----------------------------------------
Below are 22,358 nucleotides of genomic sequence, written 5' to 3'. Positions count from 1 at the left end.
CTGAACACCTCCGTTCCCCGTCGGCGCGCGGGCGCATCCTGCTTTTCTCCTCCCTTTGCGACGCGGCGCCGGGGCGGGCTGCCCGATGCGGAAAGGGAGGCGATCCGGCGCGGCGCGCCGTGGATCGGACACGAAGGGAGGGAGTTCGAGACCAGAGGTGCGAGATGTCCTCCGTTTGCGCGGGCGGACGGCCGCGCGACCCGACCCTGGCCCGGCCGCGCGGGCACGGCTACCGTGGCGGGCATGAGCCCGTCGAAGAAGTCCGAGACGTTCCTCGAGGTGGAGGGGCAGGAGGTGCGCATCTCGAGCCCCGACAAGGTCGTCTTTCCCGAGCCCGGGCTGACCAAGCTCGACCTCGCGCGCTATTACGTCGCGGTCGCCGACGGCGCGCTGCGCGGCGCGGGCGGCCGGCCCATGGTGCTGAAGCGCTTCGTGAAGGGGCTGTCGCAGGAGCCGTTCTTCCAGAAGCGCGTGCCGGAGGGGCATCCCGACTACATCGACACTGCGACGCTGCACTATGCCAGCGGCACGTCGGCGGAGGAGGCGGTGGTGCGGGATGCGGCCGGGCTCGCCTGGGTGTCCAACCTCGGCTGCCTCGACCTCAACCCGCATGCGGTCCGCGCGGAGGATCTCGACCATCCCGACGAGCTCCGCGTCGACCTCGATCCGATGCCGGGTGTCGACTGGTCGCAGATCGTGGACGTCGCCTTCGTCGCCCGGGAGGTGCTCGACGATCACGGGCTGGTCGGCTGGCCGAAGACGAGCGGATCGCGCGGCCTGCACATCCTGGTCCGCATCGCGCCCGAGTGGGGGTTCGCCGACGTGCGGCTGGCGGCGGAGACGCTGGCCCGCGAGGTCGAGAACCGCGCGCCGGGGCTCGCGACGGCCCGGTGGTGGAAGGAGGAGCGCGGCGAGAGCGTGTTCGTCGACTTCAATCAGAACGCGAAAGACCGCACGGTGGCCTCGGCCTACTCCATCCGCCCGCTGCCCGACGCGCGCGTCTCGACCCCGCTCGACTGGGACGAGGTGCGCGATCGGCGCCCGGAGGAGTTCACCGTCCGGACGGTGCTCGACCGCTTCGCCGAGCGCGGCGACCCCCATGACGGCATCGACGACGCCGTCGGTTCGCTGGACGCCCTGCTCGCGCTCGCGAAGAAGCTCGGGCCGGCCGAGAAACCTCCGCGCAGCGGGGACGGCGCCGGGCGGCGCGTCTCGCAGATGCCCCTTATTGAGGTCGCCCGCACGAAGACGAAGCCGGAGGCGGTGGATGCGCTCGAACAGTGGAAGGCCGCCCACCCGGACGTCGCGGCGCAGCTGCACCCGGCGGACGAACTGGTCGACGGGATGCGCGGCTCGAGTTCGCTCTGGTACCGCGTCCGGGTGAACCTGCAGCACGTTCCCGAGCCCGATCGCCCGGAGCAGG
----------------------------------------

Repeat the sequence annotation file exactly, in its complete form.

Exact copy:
Below are 22,358 nucleotides of genomic sequence, written 5' to 3'. Positions count from 1 at the left end.
CTGAACACCTCCGTTCCCCGTCGGCGCGCGGGCGCATCCTGCTTTTCTCCTCCCTTTGCGACGCGGCGCCGGGGCGGGCTGCCCGATGCGGAAAGGGAGGCGATCCGGCGCGGCGCGCCGTGGATCGGACACGAAGGGAGGGAGTTCGAGACCAGAGGTGCGAGATGTCCTCCGTTTGCGCGGGCGGACGGCCGCGCGACCCGACCCTGGCCCGGCCGCGCGGGCACGGCTACCGTGGCGGGCATGAGCCCGTCGAAGAAGTCCGAGACGTTCCTCGAGGTGGAGGGGCAGGAGGTGCGCATCTCGAGCCCCGACAAGGTCGTCTTTCCCGAGCCCGGGCTGACCAAGCTCGACCTCGCGCGCTATTACGTCGCGGTCGCCGACGGCGCGCTGCGCGGCGCGGGCGGCCGGCCCATGGTGCTGAAGCGCTTCGTGAAGGGGCTGTCGCAGGAGCCGTTCTTCCAGAAGCGCGTGCCGGAGGGGCATCCCGACTACATCGACACTGCGACGCTGCACTATGCCAGCGGCACGTCGGCGGAGGAGGCGGTGGTGCGGGATGCGGCCGGGCTCGCCTGGGTGTCCAACCTCGGCTGCCTCGACCTCAACCCGCATGCGGTCCGCGCGGAGGATCTCGACCATCCCGACGAGCTCCGCGTCGACCTCGATCCGATGCCGGGTGTCGACTGGTCGCAGATCGTGGACGTCGCCTTCGTCGCCCGGGAGGTGCTCGACGATCACGGGCTGGTCGGCTGGCCGAAGACGAGCGGATCGCGCGGCCTGCACATCCTGGTCCGCATCGCGCCCGAGTGGGGGTTCGCCGACGTGCGGCTGGCGGCGGAGACGCTGGCCCGCGAGGTCGAGAACCGCGCGCCGGGGCTCGCGACGGCCCGGTGGTGGAAGGAGGAGCGCGGCGAGAGCGTGTTCGTCGACTTCAATCAGAACGCGAAAGACCGCACGGTGGCCTCGGCCTACTCCATCCGCCCGCTGCCCGACGCGCGCGTCTCGACCCCGCTCGACTGGGACGAGGTGCGCGATCGGCGCCCGGAGGAGTTCACCGTCCGGACGGTGCTCGACCGCTTCGCCGAGCGCGGCGACCCCCATGACGGCATCGACGACGCCGTCGGTTCGCTGGACGCCCTGCTCGCGCTCGCGAAGAAGCTCGGGCCGGCCGAGAAACCTCCGCGCAGCGGGGACGGCGCCGGGCGGCGCGTCTCGCAGATGCCCCTTATTGAGGTCGCCCGCACGAAGACGAAGCCGGAGGCGGTGGATGCGCTCGAACAGTGGAAGGCCGCCCACCCGGACGTCGCGGCGCAGCTGCACCCGGCGGACGAACTGGTCGACGGGATGCGCGGCTCGAGTTCGCTCTGGTACCGCGTCCGGGTGAACCTGCAGCACGTTCCCGAGCCCGATCGCCCGGAGCAGG